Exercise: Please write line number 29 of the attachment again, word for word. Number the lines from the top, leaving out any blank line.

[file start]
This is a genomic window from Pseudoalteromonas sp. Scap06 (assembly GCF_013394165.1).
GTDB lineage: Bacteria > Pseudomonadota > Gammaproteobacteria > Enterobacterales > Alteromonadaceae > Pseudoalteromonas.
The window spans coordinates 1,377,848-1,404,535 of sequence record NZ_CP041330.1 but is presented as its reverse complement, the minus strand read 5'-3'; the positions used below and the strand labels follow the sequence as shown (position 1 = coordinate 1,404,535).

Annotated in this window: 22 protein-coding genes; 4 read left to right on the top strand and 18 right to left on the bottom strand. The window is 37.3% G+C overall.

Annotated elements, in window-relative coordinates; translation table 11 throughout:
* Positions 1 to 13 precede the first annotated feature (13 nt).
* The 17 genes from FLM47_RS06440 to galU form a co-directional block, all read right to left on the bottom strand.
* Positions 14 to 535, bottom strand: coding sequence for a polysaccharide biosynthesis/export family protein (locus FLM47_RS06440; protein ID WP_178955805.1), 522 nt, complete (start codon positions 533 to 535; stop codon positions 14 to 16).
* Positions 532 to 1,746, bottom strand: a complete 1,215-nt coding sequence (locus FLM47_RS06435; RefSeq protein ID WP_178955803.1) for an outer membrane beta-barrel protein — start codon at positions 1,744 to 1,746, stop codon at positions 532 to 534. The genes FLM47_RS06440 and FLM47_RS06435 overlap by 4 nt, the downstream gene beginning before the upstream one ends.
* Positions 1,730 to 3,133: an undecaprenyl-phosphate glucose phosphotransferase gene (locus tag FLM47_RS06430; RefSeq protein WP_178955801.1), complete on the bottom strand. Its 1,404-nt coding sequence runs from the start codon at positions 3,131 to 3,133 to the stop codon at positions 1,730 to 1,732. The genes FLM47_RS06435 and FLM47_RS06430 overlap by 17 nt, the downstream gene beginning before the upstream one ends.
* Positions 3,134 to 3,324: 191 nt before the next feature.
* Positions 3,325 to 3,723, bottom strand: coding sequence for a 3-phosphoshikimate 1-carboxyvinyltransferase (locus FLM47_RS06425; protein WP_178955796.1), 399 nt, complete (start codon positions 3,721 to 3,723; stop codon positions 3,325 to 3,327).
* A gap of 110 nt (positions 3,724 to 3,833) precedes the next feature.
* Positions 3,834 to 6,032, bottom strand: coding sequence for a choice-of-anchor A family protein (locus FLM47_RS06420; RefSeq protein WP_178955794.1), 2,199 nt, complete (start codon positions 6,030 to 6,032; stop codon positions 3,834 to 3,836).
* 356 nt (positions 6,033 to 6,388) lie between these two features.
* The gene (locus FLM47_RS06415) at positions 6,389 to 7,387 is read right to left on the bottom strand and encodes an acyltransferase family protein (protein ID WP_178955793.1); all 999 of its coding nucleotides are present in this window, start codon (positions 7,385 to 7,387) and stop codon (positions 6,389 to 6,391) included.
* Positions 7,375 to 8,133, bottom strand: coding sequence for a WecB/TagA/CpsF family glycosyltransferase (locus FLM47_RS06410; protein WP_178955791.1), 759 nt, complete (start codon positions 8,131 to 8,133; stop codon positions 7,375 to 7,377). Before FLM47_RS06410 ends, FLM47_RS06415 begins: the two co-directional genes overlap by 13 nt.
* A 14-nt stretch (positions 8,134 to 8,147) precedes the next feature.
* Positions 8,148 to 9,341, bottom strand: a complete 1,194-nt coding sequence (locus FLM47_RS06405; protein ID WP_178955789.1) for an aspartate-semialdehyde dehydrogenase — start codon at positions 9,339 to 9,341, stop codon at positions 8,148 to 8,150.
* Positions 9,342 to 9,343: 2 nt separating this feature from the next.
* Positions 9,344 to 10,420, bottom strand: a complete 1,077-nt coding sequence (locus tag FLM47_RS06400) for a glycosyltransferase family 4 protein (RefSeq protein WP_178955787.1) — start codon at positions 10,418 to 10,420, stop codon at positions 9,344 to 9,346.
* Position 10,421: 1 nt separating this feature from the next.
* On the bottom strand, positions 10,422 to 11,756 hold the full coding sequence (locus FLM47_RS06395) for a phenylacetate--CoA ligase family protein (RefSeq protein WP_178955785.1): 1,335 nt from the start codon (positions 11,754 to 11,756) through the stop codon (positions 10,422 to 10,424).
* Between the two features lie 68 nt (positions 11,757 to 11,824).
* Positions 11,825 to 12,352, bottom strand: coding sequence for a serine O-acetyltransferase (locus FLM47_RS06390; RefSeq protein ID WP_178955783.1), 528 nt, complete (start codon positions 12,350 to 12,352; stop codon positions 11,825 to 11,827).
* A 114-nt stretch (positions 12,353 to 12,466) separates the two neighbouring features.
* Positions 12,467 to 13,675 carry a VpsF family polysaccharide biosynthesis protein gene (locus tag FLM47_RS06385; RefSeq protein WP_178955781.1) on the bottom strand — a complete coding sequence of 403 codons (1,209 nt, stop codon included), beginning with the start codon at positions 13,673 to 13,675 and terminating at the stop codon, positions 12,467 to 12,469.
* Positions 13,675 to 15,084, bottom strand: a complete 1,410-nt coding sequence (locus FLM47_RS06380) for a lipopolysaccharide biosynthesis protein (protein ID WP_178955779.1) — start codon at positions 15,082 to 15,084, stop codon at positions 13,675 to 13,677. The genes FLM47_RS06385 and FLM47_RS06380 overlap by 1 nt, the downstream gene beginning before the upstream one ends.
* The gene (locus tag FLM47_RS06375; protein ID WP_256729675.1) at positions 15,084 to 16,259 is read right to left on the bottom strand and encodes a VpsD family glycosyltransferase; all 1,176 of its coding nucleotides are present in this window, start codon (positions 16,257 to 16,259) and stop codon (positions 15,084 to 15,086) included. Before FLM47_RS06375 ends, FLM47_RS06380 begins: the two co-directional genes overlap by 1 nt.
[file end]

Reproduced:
* The gene (locus tag FLM47_RS06375; protein ID WP_256729675.1) at positions 15,084 to 16,259 is read right to left on the bottom strand and encodes a VpsD family glycosyltransferase; all 1,176 of its coding nucleotides are present in this window, start codon (positions 16,257 to 16,259) and stop codon (positions 15,084 to 15,086) included. Before FLM47_RS06375 ends, FLM47_RS06380 begins: the two co-directional genes overlap by 1 nt.